I’m always surprised to hear some consultants still advise clients to focus on up to 10 keywords as the foundation of their SEO campaigns.

It’s not my nature to react to the latest rumor or ranking signal in Google’s algorithm until it’s validated. But, it was clear to me when I entered the SEO industry a decade ago, that content was – and still is – the most important factor for SEO success, not keywords.

Content builds context and fosters engagement through inbound links, social media and web mentions. Without solid content, we’re forced to employ “old” SEO methods that work to varying degrees, such as creating single pages for every single keyword we want to rank.

Google continues to better understand context and meaning, and not rely solely on frequency and density of specific terms in page copy. Context of the website, the section and the page are all more important than a specific keyword.

To say Google’s algorithm has grown in recent years is an understatement. In fact, I heard Google Engineer, Paul Haahr, speak at SMX West and he shared that not a single person at Google knows the company’s full algorithm. This is important because it shows the company has enabled the algorithm to learn context on its own and get smarter in real-time.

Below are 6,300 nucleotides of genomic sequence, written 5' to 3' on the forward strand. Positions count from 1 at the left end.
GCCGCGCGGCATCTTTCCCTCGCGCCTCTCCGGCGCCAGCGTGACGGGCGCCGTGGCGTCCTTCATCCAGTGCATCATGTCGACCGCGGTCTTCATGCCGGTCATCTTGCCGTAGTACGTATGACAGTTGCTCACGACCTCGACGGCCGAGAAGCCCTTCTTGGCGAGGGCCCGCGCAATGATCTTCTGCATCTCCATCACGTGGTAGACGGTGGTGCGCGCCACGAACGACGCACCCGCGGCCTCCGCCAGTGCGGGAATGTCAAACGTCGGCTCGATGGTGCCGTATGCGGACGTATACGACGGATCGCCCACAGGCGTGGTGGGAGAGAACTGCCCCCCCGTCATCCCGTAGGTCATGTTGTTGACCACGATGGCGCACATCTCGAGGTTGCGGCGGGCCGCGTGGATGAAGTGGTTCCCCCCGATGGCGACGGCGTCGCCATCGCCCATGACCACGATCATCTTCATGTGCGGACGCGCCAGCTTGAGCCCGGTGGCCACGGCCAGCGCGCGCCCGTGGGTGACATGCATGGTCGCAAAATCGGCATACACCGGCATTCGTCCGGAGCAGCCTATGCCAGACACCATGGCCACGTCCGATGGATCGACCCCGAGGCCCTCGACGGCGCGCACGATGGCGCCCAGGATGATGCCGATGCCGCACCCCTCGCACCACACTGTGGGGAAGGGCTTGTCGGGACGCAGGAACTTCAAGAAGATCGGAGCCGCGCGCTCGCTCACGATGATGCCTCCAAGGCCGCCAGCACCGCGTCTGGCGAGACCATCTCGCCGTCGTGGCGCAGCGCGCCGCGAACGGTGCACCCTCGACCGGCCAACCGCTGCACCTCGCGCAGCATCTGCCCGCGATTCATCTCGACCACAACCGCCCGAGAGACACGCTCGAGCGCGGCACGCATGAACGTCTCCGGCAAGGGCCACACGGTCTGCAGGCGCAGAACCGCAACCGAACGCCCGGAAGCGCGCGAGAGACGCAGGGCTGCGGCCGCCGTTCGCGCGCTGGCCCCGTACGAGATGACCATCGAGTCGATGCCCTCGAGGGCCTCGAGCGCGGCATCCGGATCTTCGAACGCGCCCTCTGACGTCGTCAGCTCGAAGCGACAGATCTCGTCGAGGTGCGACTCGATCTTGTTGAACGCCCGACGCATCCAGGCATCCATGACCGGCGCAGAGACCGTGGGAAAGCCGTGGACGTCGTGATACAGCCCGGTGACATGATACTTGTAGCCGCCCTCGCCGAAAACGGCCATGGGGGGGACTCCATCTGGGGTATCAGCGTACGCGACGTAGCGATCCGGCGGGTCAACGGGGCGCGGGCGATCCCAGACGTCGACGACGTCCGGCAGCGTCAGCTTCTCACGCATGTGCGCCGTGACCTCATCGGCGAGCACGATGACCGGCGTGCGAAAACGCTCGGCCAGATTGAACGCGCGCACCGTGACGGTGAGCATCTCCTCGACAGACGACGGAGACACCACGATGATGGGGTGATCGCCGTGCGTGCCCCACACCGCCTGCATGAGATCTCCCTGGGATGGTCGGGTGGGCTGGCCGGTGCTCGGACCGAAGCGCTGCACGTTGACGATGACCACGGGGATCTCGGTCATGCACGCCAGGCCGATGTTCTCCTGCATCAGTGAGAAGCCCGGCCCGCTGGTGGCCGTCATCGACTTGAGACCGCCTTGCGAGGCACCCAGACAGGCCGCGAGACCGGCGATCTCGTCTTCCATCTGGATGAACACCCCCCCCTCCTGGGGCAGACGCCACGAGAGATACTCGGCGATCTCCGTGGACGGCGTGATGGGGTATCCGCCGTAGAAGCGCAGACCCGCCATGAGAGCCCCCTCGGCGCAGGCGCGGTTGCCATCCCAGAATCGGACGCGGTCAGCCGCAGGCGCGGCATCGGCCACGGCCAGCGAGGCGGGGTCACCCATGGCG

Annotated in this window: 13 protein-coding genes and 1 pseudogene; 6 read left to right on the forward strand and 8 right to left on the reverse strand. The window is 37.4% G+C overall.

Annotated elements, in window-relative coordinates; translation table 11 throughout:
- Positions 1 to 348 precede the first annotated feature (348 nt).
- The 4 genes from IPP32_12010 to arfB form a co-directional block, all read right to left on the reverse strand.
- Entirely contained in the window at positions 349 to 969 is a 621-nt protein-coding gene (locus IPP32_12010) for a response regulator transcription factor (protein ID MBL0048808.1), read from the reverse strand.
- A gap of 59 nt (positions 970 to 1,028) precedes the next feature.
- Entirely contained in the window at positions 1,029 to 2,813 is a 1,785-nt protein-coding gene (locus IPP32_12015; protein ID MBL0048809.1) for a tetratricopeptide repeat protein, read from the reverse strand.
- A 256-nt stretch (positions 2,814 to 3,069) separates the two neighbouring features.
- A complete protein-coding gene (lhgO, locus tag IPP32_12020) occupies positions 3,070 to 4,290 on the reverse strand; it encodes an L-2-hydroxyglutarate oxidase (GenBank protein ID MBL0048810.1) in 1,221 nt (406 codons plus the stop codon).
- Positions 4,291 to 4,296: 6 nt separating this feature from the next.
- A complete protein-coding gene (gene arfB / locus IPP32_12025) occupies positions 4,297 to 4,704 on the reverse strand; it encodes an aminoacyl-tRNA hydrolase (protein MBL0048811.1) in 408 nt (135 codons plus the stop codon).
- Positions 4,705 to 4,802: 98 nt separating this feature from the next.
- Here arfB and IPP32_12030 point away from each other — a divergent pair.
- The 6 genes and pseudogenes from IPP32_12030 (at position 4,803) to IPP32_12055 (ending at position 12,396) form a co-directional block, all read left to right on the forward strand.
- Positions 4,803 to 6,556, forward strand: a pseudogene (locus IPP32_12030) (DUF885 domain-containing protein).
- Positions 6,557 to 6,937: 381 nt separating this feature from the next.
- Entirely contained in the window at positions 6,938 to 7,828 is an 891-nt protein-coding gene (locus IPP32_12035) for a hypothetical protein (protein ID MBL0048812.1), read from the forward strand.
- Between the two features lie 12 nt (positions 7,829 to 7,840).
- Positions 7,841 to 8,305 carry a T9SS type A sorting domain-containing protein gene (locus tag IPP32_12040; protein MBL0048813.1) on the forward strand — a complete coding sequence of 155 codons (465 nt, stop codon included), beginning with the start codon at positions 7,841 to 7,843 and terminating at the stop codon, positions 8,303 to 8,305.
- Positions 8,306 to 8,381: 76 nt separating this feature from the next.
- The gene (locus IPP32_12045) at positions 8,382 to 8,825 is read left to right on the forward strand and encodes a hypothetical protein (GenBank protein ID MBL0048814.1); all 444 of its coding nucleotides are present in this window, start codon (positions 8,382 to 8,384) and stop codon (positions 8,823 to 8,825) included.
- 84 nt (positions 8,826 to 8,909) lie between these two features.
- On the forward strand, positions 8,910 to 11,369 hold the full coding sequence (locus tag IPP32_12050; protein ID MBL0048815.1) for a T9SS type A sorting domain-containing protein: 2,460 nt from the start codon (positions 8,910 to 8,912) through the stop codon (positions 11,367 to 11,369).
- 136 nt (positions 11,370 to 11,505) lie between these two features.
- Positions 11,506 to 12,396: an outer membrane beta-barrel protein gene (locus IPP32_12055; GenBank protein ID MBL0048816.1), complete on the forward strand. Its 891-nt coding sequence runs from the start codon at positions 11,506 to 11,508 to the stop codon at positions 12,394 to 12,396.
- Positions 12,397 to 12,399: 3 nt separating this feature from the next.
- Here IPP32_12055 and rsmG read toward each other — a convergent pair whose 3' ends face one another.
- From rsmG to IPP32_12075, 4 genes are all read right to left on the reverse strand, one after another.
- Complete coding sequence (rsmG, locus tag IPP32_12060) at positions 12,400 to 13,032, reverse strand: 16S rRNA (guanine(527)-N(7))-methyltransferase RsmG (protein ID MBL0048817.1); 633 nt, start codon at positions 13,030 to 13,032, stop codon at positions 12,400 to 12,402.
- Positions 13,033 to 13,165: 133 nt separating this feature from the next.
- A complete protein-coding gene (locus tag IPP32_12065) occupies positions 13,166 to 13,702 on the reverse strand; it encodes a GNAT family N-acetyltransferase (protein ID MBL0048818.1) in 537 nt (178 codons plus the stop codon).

The days of targeting a single term to a single page are in the past. That said, we can’t exactly ignore keywords in analytics. Keywords remain important progress indicators, and ways to ensure we understand and attract target audiences.

Clients and prospects are often taken by surprise when I say they can target as many keywords as they want. It’s fun educating them on the shift to content and context, and to see the sense of relief on their copywriter’s face!

Gone are the days of focusing on just 10 links, tracking their rankings and ultimately judging an SEO campaign’s impact based on their performance. What matters for SEO success is the development of relevant content that builds context and fosters ongoing audience engagement.